Implantable Device That Stimulates Muscles Prevents Atrophy in Mice

MAGENTA device was able to apply stretching, contracting forces to muscle tissue

Marisa Wexler, MS avatar

by Marisa Wexler, MS |

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An illustration of a muscle is shown.

A soft robotic implantable device that can exert mechanical force on muscles was shown to reduce muscle atrophy in a mouse model in a recent study.

Based on the findings, researchers believe the device may be able to be applied in diseases such as amyotrophic lateral sclerosis (ALS) that are marked by muscle wasting.

“While the study provides first proof-of-concept that externally provided stretching and contraction movements can prevent atrophy in an animal model, we think that the device’s core design can be broadly adapted to various disease settings where atrophy is a major issue,” said David Mooney, PhD, a professor at Harvard University and co-author of the study, in a university news release.

The study, “Active tissue adhesive activates mechanosensors and prevents muscle atrophy,” was published in Nature Materials.

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Muscles are built to move — the mechanical processes of muscle cells stretching and contracting triggers biomechanical processes that are essential for maintaining muscle health. When a muscle is unmoved for an extended period, it begins to atrophy, or waste away, and this process tends to accelerate the longer it is motionless.

A feature of ALS is the progressive damage and death of motor neurons, the nerve cells that normally secrete chemical signals telling muscles when to contract. Without these signals, the muscles don’t move, ultimately leading to the atrophy that characterizes the disease.

Theoretically, using medical devices to prompt muscle movement — for example, physically stretching and contracting muscle cells using an implanted robot — could help prevent or reverse atrophy.

Prompting muscle movement to prevent wasting

A team of scientists at Harvard set out to create such a device, calling it MAGENTA, short for mechanically active gel–elastomer–nitinol tissue adhesive. It consists of a soft, springy material called shape memory alloy (SMA) that’s attached to a tough, biologically compatible adhesive called a hydrogel. Changing the temperature of the SMA causes it to act as an actuator, exerting mechanical force that’s transferred to the tissue through the attaching adhesive.

“Our SMA-based actuators provide a simple and versatile approach to implementing tissue stretching/contraction with a biocompatible actuation mechanism and scalable design,” the researchers wrote.

The MAGENTA system can be remote controlled using a laser to regulate the temperature of the SMA, though most experiments used direct electrical control of the device, as this tended to yield more consistent results.

“While remote control systems typically involve complex electrical circuits … and require a large physical space to mount the additional equipment, the wireless actuation of MAGENTA is possible without additional electrical components or complex application systems,” the scientists said, noting future studies could aim at improving the wireless setup’s reliability.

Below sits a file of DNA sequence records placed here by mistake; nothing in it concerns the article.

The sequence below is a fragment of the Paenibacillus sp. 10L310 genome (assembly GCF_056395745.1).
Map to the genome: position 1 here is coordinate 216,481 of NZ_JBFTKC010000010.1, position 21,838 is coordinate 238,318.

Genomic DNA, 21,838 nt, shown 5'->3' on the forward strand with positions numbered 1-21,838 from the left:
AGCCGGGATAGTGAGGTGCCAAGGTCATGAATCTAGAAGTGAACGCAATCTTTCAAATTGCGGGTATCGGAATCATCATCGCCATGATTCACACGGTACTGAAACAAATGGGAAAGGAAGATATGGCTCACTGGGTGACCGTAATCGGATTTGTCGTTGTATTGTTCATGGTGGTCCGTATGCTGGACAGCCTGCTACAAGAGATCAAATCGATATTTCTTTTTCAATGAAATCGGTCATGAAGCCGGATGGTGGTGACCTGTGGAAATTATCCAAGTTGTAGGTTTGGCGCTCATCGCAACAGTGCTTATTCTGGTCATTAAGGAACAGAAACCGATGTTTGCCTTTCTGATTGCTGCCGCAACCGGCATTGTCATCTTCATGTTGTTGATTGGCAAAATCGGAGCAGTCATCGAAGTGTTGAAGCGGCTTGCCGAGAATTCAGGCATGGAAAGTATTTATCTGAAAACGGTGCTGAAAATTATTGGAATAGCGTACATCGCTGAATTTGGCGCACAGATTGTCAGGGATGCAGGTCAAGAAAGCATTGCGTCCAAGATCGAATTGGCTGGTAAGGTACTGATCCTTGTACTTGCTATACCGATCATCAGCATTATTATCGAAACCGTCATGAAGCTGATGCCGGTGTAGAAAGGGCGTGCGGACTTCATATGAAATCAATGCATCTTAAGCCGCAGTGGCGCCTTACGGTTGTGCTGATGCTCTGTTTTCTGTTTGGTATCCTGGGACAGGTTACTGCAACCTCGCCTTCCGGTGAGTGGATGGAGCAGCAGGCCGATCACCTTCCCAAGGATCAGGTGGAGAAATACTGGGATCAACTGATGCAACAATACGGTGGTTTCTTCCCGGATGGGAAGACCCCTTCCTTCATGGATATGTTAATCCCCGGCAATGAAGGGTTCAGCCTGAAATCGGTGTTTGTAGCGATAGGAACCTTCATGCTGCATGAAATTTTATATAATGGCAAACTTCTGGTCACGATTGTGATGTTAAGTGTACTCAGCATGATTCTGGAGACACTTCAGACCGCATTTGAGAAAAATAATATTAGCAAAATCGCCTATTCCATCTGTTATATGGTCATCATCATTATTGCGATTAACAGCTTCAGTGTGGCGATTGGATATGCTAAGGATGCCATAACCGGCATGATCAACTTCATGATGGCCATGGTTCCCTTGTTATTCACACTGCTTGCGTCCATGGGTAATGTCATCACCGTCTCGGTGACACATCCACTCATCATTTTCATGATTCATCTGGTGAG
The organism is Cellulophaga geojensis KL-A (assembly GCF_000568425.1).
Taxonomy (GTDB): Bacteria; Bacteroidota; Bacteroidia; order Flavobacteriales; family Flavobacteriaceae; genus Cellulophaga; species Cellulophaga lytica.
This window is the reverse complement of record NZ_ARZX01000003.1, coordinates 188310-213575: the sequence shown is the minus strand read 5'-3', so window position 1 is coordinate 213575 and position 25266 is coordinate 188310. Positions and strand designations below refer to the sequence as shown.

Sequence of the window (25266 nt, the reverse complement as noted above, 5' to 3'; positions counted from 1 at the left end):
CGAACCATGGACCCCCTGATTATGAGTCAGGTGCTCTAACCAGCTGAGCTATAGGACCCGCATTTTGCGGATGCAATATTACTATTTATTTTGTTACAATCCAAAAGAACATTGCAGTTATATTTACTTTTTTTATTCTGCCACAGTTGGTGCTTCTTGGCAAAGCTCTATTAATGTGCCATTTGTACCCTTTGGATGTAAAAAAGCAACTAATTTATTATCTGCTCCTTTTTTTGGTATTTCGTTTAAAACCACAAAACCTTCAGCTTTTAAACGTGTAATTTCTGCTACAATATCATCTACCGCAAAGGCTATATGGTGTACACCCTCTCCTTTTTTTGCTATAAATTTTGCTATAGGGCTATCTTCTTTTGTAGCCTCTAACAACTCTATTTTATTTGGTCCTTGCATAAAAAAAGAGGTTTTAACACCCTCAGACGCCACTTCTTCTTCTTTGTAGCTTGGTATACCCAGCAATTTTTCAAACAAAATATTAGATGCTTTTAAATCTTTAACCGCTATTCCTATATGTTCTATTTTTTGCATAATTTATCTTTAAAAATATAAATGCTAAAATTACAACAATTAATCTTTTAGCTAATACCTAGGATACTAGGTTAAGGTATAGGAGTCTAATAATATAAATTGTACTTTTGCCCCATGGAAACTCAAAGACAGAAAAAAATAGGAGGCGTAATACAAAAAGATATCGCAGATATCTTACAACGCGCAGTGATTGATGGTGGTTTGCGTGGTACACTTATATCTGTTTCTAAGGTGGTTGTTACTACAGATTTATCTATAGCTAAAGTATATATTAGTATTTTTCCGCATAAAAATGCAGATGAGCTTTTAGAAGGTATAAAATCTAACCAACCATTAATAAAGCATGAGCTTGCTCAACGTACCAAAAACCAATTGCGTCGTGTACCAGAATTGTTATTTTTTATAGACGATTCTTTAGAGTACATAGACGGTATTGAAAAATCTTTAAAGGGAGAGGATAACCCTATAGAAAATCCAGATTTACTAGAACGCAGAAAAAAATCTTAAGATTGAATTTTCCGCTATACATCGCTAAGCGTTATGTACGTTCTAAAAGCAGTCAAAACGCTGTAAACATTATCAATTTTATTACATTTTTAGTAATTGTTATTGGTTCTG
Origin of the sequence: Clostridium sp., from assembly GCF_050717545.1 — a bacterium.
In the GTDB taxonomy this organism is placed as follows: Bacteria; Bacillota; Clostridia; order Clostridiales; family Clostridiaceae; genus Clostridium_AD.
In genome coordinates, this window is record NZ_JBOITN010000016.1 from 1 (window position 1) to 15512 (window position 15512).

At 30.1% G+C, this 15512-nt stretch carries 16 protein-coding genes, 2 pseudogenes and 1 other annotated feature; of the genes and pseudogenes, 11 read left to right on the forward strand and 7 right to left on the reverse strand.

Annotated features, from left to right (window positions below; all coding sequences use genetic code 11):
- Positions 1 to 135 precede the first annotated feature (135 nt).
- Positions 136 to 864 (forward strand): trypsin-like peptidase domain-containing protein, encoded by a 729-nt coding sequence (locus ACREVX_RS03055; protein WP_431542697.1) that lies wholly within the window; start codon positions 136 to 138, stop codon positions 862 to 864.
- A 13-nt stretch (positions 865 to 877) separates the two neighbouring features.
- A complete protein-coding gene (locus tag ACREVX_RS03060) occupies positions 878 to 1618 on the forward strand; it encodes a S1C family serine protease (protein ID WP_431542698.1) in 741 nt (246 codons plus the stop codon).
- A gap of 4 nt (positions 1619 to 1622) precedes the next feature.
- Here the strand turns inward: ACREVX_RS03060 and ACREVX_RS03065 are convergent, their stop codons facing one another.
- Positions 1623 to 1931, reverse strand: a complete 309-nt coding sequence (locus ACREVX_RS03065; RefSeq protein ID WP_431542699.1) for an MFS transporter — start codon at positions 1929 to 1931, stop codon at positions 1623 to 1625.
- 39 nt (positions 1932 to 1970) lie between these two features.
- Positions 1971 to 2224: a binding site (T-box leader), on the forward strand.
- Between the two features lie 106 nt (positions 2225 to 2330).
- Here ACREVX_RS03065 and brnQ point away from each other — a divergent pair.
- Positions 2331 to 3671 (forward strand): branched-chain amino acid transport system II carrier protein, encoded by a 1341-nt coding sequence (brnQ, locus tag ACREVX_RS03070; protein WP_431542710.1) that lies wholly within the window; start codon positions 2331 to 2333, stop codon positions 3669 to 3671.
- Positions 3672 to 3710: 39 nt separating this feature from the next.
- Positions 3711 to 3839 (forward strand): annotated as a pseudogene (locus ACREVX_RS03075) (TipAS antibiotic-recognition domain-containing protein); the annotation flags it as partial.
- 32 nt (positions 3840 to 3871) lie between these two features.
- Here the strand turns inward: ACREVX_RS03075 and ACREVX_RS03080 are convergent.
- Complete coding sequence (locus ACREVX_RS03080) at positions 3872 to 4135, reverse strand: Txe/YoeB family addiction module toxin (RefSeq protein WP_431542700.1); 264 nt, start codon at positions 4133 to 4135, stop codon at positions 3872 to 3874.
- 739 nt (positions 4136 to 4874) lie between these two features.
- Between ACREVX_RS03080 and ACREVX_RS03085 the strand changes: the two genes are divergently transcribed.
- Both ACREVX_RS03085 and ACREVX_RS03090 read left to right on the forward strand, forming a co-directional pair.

The researchers showed through experiments that the MAGENTA device could apply stretching and contracting forces to muscle tissue, as designed. The forces were generated along the length of the muscle and also affected deeper muscle tissue beneath where the device was attached.

Testing on muscle atrophy in mouse model

They also tested the device in experiments with mice. In one experiment, the MAGENTA device was attached to the atrophied calf muscles of some of them to provide mechanical stimulation while their legs were immobilized. In the other, the animal were first immobilized for several weeks, and then treated with MAGENTA. The experiments suggested the device can help slow ongoing atrophy as well as prevent it from developing in the first place.

With MAGENTA, we developed a new integrated multi-component system for the [mechanic stimulation] of muscle that can be directly placed on muscle tissue to trigger key molecular pathways for growth.

The mice treated with the MAGENTA device showed larger muscles capable of generating more force, indicating less atrophy. Biochemical analyses of the muscle tissue indicated less atrophy in MAGENTA-treated mice and suggested increases in pathways that promote muscle growth.

“While untreated muscles and muscles treated with the device, but not stimulated significantly, wasted away during this period, the actively stimulated muscles showed reduced muscle wasting. Our approach could also promote the recovery of muscle mass that already had been lost over a three-week period of immobilization,” said Sungmin Nam, PhD, a research fellow at Harvard and co-author of the study.

These anti-atrophy effects were not seen with a different mechanical stimulation device that was applied over the mice’s skin. “This highlights the effectiveness of MAGENTA despite the required implantation procedure,” the researchers wrote. Other results suggested the implanted device did not induce substantial inflammation.

“The general capabilities of MAGENTA and fact that its assembly can be easily scaled from millimeters to several centimeters could make it interesting as a central piece of future mechanotherapy not only to treat atrophy, but perhaps also to accelerate regeneration in the skin, heart, and other places that might benefit from this form of [mechanic stimulation],” Nam said.